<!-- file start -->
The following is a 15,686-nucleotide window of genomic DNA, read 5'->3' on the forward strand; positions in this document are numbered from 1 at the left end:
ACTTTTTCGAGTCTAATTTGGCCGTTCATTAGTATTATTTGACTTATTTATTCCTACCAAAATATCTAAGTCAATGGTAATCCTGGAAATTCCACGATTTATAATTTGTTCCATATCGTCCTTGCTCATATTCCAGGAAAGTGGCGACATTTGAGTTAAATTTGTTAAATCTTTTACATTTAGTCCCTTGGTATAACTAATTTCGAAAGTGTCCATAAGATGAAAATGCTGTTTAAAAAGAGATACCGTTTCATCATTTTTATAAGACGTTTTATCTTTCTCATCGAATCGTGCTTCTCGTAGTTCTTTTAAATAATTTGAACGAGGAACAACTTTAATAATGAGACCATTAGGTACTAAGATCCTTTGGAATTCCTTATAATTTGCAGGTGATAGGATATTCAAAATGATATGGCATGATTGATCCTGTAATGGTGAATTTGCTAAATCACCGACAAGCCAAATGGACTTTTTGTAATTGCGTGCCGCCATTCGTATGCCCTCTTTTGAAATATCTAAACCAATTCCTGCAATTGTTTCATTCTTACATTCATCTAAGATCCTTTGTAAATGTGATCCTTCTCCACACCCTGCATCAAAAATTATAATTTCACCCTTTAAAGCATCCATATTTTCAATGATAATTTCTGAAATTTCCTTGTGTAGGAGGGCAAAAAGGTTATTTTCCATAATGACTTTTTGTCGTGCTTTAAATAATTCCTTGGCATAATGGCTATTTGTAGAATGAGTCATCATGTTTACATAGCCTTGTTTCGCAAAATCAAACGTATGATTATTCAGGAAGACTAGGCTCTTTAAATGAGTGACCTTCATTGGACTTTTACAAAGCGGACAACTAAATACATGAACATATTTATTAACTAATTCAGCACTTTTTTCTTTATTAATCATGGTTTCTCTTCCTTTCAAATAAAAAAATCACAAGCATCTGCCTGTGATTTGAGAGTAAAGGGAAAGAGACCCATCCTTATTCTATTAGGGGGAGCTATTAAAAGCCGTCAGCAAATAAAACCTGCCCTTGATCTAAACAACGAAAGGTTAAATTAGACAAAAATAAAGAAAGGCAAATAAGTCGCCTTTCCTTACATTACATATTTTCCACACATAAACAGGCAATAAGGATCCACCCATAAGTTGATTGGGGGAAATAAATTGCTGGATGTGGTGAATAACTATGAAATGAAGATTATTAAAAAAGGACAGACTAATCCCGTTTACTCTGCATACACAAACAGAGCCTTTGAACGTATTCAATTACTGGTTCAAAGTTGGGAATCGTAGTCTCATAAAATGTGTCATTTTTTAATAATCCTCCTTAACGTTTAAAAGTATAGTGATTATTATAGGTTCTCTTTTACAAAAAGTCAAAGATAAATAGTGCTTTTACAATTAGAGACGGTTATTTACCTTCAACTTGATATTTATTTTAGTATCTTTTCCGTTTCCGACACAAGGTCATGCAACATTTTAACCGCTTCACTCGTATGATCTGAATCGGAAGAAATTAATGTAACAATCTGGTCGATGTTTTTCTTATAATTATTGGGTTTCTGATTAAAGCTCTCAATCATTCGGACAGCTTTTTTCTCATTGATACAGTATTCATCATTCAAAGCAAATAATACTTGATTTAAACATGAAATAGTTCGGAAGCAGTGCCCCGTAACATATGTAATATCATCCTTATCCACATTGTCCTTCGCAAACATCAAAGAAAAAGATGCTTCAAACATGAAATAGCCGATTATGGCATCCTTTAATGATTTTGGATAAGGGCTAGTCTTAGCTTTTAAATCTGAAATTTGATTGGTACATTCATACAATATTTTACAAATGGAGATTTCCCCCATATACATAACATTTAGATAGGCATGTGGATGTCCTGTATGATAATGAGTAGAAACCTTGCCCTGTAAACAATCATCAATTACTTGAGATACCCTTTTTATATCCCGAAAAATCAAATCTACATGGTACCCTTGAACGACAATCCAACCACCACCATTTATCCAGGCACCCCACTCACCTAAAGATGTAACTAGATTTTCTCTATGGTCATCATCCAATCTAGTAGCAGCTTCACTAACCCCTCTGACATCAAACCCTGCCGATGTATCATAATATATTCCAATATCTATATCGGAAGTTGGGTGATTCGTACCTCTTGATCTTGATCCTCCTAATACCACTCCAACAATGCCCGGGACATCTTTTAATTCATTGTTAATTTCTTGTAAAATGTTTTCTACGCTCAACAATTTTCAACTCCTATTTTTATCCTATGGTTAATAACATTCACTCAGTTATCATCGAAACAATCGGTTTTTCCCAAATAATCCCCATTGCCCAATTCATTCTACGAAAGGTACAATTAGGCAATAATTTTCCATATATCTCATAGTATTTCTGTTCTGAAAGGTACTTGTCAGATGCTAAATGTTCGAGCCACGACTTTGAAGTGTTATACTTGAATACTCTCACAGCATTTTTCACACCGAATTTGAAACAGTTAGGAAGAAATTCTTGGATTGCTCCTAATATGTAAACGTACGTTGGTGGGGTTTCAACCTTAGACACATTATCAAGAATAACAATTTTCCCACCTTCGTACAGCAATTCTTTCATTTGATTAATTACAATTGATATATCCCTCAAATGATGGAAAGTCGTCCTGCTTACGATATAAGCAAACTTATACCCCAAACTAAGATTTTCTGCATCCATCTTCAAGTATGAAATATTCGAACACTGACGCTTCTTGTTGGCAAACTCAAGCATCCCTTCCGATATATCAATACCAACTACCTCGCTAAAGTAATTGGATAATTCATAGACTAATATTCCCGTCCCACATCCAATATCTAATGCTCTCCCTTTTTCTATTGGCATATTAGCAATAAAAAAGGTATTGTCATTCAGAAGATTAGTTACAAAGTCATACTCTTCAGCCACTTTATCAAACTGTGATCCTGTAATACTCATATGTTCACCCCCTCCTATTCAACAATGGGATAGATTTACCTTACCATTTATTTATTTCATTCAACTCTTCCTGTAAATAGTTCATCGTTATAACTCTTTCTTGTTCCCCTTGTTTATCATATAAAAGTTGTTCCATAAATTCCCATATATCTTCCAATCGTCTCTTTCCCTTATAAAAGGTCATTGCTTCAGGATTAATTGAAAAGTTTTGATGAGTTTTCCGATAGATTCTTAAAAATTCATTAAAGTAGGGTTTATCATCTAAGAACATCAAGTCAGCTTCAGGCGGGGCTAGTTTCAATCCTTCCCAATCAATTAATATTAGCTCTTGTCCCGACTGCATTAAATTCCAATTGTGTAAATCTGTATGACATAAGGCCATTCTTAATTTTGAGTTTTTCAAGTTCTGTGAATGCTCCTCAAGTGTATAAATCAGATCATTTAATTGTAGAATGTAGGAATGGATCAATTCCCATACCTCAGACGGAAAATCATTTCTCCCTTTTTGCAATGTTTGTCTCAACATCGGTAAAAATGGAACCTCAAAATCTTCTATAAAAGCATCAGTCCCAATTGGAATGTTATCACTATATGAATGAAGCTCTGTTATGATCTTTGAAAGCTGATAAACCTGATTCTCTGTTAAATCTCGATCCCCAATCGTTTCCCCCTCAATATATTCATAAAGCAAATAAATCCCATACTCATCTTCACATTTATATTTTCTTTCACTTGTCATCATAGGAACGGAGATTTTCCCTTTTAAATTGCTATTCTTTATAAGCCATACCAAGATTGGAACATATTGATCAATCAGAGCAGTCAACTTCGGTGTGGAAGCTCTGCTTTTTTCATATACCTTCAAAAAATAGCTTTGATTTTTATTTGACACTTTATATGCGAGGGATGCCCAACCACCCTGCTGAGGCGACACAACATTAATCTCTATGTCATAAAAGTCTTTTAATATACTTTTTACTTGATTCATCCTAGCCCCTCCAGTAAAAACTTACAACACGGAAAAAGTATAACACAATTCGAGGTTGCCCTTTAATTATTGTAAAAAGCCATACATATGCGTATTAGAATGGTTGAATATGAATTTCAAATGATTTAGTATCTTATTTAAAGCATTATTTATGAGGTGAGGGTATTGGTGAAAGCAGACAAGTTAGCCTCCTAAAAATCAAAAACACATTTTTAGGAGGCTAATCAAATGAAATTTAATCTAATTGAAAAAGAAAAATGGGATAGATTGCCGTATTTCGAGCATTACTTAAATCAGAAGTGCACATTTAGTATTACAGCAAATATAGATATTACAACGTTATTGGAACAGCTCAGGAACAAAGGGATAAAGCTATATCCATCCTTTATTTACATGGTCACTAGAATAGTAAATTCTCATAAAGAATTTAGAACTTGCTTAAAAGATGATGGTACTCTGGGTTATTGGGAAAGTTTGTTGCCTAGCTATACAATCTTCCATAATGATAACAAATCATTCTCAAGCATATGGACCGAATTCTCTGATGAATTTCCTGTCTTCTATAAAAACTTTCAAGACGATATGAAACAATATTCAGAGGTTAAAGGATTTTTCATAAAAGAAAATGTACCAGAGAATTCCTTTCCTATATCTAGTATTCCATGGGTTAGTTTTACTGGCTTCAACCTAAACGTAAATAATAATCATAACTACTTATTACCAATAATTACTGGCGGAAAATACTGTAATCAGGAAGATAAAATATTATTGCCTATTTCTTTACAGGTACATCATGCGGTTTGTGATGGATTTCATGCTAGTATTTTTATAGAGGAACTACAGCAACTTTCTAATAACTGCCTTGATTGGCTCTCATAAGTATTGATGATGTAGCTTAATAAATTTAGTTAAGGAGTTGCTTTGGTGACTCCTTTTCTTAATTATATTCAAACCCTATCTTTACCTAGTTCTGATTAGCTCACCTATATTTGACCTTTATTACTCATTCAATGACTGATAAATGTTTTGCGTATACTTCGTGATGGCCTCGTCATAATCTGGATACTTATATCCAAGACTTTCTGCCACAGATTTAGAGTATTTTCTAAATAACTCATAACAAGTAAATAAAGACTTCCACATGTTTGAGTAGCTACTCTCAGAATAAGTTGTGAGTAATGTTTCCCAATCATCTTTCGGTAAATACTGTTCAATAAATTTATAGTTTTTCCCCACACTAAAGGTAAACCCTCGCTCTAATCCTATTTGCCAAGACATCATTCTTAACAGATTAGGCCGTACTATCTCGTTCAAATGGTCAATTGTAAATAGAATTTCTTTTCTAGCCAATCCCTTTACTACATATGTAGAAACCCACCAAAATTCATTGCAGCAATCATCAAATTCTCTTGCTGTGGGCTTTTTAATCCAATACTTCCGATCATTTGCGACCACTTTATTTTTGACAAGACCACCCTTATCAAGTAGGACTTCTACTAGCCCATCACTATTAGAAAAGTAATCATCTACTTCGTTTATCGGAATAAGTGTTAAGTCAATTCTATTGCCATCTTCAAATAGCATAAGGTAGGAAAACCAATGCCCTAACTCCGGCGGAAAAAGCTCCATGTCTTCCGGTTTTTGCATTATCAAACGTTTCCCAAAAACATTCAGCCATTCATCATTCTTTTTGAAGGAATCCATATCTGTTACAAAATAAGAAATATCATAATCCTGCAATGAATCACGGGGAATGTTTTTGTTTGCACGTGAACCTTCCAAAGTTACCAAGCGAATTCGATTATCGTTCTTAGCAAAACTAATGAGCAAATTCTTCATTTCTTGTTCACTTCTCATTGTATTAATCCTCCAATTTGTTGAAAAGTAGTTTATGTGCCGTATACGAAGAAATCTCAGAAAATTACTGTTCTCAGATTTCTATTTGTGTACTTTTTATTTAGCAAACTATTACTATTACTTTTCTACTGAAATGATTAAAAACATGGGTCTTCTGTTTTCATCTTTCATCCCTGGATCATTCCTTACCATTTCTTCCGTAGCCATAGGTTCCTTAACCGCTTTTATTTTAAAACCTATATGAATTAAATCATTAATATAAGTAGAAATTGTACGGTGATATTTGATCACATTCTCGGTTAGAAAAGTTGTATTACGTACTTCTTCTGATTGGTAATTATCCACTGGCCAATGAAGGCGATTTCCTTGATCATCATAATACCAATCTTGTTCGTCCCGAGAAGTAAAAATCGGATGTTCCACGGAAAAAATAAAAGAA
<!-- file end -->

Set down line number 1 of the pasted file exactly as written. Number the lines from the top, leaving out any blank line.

The following is a 15,686-nucleotide window of genomic DNA, read 5'->3' on the forward strand; positions in this document are numbered from 1 at the left end: